FXG was introduced with Flex 4 and offers a great way to skin and style your application without relying on bitmaps like PNGs.
“FXG is a declarative XML syntax for defining vector graphics in applications built with Flex.”
When you declare FXG within your MXML it is computed at runtime but there is also a way to use compile time FXG. There is up to 10x improvement in memory consumption and start-up time when converting complex MXML Graphics (with lots of Paths) into FXG.
Deepa explains it like this:
“This is an optimization scheme which takes advantage of the fact that a lot of FXG content is simply static assets that do not need to be updatd or re-rendered at runtime. In cases like that, you could imagine that instead of creating ActionScript objects to represent those graphic elements, the Flex compiler could instead create SWF graphic primitive tags to draw the static FXG asset”
So there is some benefit in using compile time FXG and in many cases you can just copy and paste the FXG to an .fxg file with some minor syntactical changes. The downside of compile time FXG is that you have to specify fix dimensions. This means you cannot use percentage values for the width and height.
Let’s look at an example which uses FXG to define the background of a Group.
You see that you can instantiate the Background.fxg like any other class.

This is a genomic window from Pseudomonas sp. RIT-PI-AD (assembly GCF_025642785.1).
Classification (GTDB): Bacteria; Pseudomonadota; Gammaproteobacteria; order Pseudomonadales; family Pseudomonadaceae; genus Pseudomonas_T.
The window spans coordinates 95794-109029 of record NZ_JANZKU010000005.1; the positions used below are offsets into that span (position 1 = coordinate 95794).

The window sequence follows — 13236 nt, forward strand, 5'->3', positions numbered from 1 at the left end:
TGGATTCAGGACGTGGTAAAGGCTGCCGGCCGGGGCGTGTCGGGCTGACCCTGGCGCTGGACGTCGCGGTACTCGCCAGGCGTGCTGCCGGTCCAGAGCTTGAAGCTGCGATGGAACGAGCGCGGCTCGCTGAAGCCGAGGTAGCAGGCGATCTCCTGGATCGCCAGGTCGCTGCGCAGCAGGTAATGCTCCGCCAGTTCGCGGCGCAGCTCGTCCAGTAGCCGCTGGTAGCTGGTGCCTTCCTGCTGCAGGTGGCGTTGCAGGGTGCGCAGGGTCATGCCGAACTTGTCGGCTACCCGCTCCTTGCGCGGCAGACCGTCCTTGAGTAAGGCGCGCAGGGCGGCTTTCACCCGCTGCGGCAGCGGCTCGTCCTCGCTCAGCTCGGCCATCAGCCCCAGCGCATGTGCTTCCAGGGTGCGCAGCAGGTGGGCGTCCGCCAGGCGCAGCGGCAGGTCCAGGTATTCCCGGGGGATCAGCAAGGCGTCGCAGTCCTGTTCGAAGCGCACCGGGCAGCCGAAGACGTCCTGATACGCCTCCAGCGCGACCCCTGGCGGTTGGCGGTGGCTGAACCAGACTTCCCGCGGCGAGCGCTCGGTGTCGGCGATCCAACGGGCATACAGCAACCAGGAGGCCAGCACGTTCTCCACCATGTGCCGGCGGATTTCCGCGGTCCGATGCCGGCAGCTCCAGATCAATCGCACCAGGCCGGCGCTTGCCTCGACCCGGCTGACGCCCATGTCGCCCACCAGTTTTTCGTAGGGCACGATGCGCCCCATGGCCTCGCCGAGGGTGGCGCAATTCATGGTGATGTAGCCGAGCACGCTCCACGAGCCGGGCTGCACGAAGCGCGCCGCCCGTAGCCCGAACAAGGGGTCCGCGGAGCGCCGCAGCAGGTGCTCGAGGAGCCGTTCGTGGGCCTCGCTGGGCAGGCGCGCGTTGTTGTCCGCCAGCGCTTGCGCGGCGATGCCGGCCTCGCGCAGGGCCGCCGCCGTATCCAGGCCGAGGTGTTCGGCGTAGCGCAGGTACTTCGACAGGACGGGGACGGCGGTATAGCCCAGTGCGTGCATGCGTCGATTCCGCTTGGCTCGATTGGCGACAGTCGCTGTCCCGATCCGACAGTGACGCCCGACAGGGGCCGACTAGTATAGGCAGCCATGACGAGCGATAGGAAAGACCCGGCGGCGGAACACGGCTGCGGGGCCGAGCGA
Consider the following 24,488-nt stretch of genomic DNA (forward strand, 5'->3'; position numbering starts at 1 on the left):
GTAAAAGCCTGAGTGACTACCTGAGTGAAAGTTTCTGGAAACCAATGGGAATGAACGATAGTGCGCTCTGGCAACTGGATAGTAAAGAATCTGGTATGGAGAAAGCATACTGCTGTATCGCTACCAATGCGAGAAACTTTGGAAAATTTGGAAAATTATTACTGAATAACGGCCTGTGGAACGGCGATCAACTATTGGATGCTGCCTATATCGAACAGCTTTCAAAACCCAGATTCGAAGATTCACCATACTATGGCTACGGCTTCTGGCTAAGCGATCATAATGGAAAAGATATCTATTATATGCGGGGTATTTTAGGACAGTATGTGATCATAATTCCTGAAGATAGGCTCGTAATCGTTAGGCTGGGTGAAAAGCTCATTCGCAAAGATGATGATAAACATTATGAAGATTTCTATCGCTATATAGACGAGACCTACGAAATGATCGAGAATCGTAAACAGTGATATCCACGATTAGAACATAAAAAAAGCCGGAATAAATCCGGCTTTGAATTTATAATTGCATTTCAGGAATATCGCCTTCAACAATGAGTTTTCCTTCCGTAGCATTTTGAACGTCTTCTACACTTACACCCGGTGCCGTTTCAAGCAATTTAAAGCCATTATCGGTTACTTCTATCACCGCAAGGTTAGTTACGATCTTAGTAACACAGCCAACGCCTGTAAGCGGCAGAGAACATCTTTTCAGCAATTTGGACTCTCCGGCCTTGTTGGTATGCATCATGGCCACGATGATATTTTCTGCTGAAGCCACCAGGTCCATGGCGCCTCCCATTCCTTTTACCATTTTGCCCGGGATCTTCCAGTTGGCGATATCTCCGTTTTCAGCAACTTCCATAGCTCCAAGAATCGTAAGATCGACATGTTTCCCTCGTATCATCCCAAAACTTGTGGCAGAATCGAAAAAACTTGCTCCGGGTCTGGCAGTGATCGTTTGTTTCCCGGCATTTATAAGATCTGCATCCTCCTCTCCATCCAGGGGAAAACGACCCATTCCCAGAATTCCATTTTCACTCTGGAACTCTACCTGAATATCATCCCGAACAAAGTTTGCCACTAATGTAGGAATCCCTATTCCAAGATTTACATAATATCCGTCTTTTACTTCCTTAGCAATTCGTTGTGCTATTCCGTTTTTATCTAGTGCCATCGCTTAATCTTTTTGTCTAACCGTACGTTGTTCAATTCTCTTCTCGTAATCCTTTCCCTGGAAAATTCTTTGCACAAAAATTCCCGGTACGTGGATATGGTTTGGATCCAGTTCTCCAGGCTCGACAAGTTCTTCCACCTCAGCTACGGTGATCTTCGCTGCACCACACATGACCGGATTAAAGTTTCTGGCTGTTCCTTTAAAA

The differences between compile and runtime are fairly simple:
- Add a Graphic tag
- Replace spark namespace with default namespace
- Change numeric values 0x to #
- Define fix width and height
Another difference is that you have to apply a scale-9-grid for the background in case of rounded corners and filters. This would like like this:
These are still simple examples and it can get way more complex and you will run into limitations. Compile time FXG was developed by Peter Farland from the Flex side and he gave some inside about the limitations of compile time FXG in combination with scale-9-grid:
- An item with a scaling grid cannot have child <Group> elements (because ata lower level a scaling grid cannot be applied to a DefineSprite that has a child DefineSprite(s)… this also means that you can’t use a scaling grid with children that are ultimately DefineSprite based including <RichText>,or a custom Library Definition, and I think if alpha masks, luminosity masks, or pixel-bender based blend modes (such as colordodge, colorburn,exclusion, softlight, hue, saturation, color, luminosity) are applied).
- A scaling grid must be a valid rectangle – i.e. the resulting rect must have a non-zero width and height and the left extent must be to the left of the right extend, and the top extent must be above the bottom extent.
- The scaling grid¹s center rectangle must be wholly within the bounds ofthe item(s) being scaled.
- Rotated items cannot be scaled with a scaling grid (I think? though notethat restriction doesn’t apply to rotated gradient fills applied to shapesbeing scaled, for instance).
- There are several bugs when applying a scaling grid to a collection of child shapes – adding a transparent Rect underneath that spans the bounds of all of the child shapes can help.
- When manually calculating the dimensions of a scaling grid you need to consider the total bounds of the item(s) being scaled. This must take into account the stroke width, miter and joint types. Watch out for fractionalpixels of strokes that apply once an item is scaled.
Try to use compile-time FXG when possible. The performance of your application will improve and you have a better separation of design and code which is one step further for the designer/developer workflow.
For further reference check the FXG 2.0 Specification